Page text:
LeAlan Jones

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LeAlan Jones
LeAlanJones.jpg
Green candidate for
United States Senator from Illinois
Personal details
Born (1979-05-08) May 8, 1979 (age 35)
Chicago, Illinois
Political party Green
Residence South Shore, Chicago, Illinois
Occupation Journalist, football coach

LeAlan Marvin Jones is an American journalist who lives in Chicago's South Shore. His radio documentaries have received critical acclaim and numerous awards. Jones was the Green Party's 2010 nominee for United States Senate from Illinois.

Early life[edit]

Jones grew up on the South Side of Chicago, a block from the Ida B. Wells housing project. He was raised by his grandparents, Gus and June Jones, in the same house his family had lived in since the 1930s. He was a junior spokesperson for the No Dope Express Foundation, a youth education and anti-drug organization.[1]

At the age of 13, Jones and his friend Lloyd Newman created a radio documentary for NPR titled Ghetto Life 101.[2] Jones was contacted by David Isay, who was producing a piece on poverty for Chicago Public Radio station WBEZ. The documentary illustrated life in the South Side of Chicago in 1993. The recordings made by the duo centered around interviews with the boys' families, friends, and members of the community.[3] The broadcast was well received, and praised for its raw portrayal of life in the projects in Chicago. It won several awards, including the Sigma Delta Chi Award, and the Corporation for Public Broadcasting's Awards for Excellence in Documentary Radio and Special Achievement in Radio Programming.[3]

Jones and Newman made a second documentary in 1994, The 14 Stories of Eric Morse, which explored the backgrounds of the people involved with Eric Morse, a five-year-old boy who was tragically thrown from a fourteenth-story window in the Chicago projects by two older boys.[4] The documentary premiered on NPR's All Things Considered in 1996. It won the Robert F. Kennedy Journalism Award and a Peabody Award.[5]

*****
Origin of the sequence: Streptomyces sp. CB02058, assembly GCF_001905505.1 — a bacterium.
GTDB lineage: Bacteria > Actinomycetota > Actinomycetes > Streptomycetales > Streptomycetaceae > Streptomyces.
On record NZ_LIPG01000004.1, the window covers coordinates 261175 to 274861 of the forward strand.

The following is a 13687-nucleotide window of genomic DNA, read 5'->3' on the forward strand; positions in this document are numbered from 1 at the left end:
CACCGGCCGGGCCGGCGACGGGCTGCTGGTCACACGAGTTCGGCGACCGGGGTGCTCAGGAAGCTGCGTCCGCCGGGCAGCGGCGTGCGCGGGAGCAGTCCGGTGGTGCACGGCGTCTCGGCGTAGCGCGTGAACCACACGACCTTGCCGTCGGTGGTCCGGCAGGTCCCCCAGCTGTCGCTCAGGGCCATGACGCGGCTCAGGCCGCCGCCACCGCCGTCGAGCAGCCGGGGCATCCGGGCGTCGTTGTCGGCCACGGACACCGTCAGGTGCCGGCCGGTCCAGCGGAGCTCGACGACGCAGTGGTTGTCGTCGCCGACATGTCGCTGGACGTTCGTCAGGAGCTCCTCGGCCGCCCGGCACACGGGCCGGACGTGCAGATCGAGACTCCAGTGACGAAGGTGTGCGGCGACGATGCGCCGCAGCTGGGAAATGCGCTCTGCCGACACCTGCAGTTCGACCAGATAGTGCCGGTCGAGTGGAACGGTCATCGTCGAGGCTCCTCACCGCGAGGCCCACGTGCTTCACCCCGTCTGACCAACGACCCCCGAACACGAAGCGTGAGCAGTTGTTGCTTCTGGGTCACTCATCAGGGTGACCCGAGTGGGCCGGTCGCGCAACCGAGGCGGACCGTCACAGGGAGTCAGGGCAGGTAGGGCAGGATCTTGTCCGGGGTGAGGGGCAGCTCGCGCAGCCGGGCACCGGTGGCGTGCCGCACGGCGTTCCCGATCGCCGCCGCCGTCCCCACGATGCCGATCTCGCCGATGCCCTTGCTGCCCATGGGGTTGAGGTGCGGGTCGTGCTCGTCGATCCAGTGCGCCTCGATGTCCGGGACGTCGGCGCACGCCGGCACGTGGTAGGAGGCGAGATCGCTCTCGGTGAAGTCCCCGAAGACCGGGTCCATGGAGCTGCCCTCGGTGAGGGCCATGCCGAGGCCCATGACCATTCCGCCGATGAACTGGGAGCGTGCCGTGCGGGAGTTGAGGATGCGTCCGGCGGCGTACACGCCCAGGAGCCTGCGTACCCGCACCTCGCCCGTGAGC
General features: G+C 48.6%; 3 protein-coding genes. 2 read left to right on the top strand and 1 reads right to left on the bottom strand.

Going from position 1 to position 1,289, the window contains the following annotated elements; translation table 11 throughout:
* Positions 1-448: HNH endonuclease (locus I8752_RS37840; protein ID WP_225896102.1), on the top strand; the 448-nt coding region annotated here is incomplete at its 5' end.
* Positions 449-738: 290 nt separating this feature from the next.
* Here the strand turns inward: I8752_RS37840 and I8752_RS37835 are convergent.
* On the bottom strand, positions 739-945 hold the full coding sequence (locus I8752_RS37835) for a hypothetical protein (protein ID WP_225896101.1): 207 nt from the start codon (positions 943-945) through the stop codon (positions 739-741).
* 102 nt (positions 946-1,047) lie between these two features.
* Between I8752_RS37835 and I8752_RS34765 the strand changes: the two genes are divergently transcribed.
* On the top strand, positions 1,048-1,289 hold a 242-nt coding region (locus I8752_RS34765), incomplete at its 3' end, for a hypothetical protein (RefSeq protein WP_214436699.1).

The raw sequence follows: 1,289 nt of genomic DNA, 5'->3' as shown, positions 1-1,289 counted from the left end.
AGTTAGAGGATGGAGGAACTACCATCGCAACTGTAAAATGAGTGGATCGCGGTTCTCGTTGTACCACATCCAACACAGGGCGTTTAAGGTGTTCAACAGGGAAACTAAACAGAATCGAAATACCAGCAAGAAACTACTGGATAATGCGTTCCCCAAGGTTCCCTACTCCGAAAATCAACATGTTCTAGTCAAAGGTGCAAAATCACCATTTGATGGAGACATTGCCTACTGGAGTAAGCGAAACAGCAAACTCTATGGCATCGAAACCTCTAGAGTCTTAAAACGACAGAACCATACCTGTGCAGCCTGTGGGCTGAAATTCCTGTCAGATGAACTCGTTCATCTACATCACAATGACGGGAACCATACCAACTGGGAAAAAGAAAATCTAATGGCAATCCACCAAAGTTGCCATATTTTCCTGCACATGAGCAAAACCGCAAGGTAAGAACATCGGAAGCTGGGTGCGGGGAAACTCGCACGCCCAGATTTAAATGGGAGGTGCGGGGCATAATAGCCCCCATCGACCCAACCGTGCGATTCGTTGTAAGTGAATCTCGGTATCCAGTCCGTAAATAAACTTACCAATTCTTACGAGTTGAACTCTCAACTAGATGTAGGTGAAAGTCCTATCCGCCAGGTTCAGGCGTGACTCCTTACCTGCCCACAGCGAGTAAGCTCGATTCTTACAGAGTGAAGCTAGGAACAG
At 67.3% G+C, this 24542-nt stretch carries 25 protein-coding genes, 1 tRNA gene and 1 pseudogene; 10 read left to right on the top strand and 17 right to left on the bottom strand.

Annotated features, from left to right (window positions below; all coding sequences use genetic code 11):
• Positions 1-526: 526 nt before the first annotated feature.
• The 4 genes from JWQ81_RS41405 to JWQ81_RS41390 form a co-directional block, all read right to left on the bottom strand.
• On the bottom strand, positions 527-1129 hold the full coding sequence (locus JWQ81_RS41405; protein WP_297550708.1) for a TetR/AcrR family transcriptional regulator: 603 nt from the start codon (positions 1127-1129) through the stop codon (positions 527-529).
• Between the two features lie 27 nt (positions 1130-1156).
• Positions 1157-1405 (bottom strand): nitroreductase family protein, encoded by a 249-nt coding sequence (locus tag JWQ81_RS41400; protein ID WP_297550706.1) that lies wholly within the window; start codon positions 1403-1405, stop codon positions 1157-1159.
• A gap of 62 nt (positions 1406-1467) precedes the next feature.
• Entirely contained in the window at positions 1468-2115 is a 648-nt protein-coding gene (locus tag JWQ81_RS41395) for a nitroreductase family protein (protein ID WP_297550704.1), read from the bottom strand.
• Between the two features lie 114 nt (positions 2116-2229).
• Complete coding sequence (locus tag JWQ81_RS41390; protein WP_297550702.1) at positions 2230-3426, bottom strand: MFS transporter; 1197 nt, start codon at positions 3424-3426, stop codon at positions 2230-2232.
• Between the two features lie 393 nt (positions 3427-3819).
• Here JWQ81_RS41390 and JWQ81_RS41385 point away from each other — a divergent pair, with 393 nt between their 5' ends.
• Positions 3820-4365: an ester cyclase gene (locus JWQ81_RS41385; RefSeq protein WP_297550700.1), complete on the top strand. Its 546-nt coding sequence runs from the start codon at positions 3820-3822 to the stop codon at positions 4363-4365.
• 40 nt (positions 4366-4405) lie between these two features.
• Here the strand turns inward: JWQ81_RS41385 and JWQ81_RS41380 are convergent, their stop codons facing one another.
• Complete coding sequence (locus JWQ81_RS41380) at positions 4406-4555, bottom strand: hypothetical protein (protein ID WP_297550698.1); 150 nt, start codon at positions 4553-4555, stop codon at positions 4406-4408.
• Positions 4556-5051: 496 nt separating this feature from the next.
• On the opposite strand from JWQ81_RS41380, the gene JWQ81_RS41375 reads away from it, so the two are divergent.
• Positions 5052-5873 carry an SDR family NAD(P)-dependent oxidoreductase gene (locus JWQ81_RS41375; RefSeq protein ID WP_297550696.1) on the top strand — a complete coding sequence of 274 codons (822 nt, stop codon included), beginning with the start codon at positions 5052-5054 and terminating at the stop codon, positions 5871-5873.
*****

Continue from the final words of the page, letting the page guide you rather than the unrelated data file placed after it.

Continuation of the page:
The two documentaries and further footage from when Jones and Newman were nearing high school graduation were condensed into a book published in 1997 titled Our America: Life and Death on the South Side of Chicago.

Jones graduated from Chicago's Dr. Martin Luther King High School in 1997.[5] He studied criminology at Florida State University where he became a member of Kappa Alpha Psi in the Spring of 1998 before transferring to Barat College in Lake Forest, Illinois in 2001.[6] He received a B.A. in Interdisciplinary Studies in Social Science.

2010 U.S. Senate campaign[edit]

At the height of the Rod Blagojevich scandal, Jones made the decision to run for United States Senate.[7] In 2009, he announced his candidacy in the 2010 election for the seat currently held by Roland Burris. Burris, who was appointed by Governor Blagojevich to fill the seat vacated by Barack Obama following Obama's election as President of the United States, chose not to seek reelection.

Jones ran unopposed in the Green Party primary and gained the nomination. He ran against Republican Mark Kirk, Democrat Alexi Giannoulias, and Libertarian Mike Labno in the general election in November 2010.

An early May poll saw Jones taking 5% of the vote.[8] Following the controversy over Mark Kirk embellishing his military record, Jones saw a spike in his poll numbers.[9] A June survey made by Public Policy Polling saw Jones picking up 14% of the vote[10] behind Mark Kirk's 30% and Alexi Giannoulias with 31%.[11][12] Jones finished with 3.18% of the vote. [13]